Tuesday, October 28, 2008

Student’s passion for graffiti as art

When Jose Sandoval sees a white wall, he pictures only possibilities: bright colorful murals, dark meaningful social commentary or complicated letters forming art that only the he can read.

He is a street artist not a delinquent. He is someone who sees a wall as a canvas that can constantly change, but he didn’t start out that way. As a child growing up, Sandoval went through many art phases. He started with cartoons, then anime and on to fine art pieces in high school always looking for something bigger and more creative.

“I’ve gone through a lot of phases,” he said. “I’m still trying to find my signature style I guess.”

After high school, he came to TSTC to study Advertising Design & Print, but in a typography class he hit another type of wall.

“It got to a point in one of my classes that I couldn’t come up with any designs I liked,” he said. “It was all stuff to please everyone else and I wasn’t happy with it, so I dropped everything.”

Sandoval took two semesters off from college to find his creative voice. He’d been introduced to graffiti by another ADP student who had grown up in the street art scene of California and it intrigued him. So he studied it, tearing through books, movies, documentaries and Web sites that took him through the history, meaning and culture behind the art that’s been called bigger than the renaissance.

“I took the hiatus to really reevaluate my life and find a fountain of youth to rejuvenate my creativity,” Sandoval said. “In graffiti I found my motivation.It’s very competitive and I like that about it. It’s a creative competition to see who can come up with something new that hasn’t been done before.”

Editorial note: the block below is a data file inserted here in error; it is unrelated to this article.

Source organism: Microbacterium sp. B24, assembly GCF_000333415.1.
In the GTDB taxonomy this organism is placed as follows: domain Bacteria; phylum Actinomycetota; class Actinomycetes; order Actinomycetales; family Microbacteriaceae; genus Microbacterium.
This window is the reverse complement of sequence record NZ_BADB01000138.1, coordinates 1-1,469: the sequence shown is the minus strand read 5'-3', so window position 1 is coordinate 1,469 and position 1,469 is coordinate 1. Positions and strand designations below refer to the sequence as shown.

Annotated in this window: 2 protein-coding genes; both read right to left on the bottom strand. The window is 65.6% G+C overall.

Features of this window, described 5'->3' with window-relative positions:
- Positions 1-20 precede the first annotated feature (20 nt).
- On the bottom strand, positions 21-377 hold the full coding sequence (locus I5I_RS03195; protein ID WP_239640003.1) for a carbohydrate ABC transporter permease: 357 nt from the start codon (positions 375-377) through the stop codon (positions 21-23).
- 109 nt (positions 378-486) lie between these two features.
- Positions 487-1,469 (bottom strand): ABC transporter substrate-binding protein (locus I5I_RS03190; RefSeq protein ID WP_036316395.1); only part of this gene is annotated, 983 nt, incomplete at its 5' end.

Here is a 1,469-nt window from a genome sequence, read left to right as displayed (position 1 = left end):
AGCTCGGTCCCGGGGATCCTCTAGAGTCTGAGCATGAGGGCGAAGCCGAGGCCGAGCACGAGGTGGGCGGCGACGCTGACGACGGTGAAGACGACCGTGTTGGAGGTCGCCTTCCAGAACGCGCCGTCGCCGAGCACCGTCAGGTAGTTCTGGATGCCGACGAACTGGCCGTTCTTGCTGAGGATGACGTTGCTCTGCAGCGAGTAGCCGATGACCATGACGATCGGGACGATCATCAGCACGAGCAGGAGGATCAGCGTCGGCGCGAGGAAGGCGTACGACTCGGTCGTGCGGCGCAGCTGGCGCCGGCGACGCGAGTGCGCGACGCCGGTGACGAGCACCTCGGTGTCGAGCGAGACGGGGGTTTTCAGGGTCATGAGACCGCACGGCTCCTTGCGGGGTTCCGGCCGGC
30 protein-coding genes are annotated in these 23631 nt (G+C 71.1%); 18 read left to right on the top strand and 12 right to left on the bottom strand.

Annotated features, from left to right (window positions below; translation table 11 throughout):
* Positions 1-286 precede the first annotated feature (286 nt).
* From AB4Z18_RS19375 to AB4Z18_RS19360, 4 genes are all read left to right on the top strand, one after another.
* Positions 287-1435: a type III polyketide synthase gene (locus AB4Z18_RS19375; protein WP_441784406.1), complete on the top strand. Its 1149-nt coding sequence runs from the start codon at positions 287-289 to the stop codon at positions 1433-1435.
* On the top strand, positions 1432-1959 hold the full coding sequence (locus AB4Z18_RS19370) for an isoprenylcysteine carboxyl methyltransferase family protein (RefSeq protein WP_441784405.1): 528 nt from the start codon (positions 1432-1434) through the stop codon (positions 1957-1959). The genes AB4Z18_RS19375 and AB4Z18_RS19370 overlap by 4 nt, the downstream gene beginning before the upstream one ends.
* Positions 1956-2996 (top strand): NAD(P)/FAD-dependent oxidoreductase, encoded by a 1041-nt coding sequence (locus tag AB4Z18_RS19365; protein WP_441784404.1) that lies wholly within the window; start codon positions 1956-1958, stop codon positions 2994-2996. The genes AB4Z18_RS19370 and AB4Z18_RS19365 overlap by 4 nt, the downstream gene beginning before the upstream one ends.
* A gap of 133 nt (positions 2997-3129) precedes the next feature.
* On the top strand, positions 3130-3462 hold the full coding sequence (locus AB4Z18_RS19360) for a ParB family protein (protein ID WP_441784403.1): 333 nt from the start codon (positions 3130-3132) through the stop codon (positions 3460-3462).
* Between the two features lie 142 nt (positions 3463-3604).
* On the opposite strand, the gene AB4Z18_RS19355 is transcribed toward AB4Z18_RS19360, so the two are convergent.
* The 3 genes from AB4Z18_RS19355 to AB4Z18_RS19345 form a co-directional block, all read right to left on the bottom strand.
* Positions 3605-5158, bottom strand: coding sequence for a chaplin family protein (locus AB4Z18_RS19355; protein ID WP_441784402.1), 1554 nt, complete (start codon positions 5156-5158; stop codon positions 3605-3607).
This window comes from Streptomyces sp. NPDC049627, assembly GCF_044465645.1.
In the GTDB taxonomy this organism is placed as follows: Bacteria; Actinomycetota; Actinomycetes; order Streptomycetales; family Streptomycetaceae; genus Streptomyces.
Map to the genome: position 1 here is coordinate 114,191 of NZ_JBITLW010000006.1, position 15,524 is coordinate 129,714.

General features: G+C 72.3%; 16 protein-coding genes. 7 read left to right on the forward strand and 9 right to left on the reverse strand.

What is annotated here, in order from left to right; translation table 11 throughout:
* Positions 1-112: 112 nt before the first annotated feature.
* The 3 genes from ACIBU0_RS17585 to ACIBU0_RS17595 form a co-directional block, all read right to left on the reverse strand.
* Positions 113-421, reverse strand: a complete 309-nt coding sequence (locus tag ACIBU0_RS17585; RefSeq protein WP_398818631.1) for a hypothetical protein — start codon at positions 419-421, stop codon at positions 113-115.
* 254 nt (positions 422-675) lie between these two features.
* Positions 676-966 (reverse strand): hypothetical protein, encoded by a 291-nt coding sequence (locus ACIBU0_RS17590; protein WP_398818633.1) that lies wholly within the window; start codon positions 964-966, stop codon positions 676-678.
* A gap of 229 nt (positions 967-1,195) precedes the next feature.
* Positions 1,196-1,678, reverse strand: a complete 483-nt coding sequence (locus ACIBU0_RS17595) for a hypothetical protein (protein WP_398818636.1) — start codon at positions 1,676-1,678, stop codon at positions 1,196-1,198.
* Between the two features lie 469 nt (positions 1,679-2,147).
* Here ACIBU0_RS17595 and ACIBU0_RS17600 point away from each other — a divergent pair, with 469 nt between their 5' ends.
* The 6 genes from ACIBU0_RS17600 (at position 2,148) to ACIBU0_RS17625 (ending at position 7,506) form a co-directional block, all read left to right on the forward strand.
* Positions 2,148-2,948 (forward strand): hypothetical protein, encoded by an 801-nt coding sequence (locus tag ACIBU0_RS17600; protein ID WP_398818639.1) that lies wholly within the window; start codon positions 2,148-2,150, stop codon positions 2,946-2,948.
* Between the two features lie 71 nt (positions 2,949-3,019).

Learning to make spray paint art has been a slow process for Sandoval. He immersed himself in it for a year to get the level he’s at now and still sees a lot of room for improvement. He started out with sketches and has since filled three notebooks full of graffiti ideas and practice. Though he describes his first attempts as “pretty horrible,” Sandoval said he found a love for the medium.

“I’m very impatient and spray paint is my kind of medium. It dries fast and you just add more layers,” he said. “It was like I was made to paint with it.”

He’s also become more socially aware of the laws involved with graffiti. At first he assumed the penalty for unauthorized tagging was fine or a slap on the wrist, but after spending several hours in jail and answering to his mother who bailed him out, he sought permission to use walls for canvasses.

He spoke to businesses with large visible walls, showed them examples of what he would paint, and now has a wall at 25th and Morrow that uses for practice. From that wall, word got around about his talent and Mission Waco commissioned a mural from him which now decorates two of its outside walls.

Though commissioned works are still few and far between for Sandoval, he faithfully paints and repaints his first wall once a month as an ever-changing work of art. He returned to TSTC this past summer and plans to finish his ADP degree
relying on graffiti as a hobby.

“TSTC is teaching me what I can do with art as a career and graffiti is the motivation for me to come up with new things,” he said.

He continually sketches bigger and more elaborate graffiti pieces filling page upon page in his notebooks. He gathers inspiration from several Web sites and artists from around the world and rarely talks to classmates and teachers about his street art.

“I just want to be known for my work,” Sandoval said